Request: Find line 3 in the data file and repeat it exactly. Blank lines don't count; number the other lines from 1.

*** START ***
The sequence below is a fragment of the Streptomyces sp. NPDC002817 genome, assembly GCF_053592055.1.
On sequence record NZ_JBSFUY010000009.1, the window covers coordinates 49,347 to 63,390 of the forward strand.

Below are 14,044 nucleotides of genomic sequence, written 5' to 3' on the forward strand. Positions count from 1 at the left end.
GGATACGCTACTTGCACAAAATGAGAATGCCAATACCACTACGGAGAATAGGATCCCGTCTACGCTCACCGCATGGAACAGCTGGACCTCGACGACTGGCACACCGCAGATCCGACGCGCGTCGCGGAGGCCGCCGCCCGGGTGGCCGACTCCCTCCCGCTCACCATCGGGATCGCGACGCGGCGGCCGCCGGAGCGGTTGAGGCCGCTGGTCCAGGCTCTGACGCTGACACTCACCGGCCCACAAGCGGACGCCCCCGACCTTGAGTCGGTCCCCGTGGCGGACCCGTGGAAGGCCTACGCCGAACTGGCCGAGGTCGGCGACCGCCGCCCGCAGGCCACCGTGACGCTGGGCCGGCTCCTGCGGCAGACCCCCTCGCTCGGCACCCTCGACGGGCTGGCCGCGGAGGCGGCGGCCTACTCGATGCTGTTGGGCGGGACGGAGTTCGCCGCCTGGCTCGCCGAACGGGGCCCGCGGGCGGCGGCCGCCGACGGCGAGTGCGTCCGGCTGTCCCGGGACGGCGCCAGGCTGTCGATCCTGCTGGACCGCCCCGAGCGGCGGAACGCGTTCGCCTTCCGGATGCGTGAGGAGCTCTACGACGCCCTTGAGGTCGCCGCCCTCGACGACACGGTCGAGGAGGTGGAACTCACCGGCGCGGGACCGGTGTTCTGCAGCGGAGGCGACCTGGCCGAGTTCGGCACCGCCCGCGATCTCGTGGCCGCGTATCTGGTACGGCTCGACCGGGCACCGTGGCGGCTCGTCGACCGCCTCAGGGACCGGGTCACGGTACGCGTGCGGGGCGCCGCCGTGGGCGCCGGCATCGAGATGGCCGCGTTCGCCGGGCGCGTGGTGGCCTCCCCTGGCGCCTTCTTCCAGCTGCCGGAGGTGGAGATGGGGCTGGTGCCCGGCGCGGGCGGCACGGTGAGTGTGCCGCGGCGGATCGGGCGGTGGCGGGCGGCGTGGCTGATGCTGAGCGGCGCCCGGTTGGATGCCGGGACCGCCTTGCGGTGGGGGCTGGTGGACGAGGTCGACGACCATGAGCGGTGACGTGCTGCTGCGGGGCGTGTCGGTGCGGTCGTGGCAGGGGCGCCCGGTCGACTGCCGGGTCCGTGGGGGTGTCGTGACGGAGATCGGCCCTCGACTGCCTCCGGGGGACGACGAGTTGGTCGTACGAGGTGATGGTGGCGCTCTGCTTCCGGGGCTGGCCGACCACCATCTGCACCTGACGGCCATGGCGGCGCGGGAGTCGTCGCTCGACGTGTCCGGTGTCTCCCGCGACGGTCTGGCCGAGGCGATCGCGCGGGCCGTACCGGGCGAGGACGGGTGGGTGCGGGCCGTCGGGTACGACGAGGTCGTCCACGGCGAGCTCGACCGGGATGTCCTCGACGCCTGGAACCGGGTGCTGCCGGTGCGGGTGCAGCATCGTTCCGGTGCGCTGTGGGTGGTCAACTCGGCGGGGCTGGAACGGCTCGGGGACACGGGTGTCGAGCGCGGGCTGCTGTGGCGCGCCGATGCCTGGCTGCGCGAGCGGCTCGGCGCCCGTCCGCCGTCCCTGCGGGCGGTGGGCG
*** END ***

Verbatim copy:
Below are 14,044 nucleotides of genomic sequence, written 5' to 3' on the forward strand. Positions count from 1 at the left end.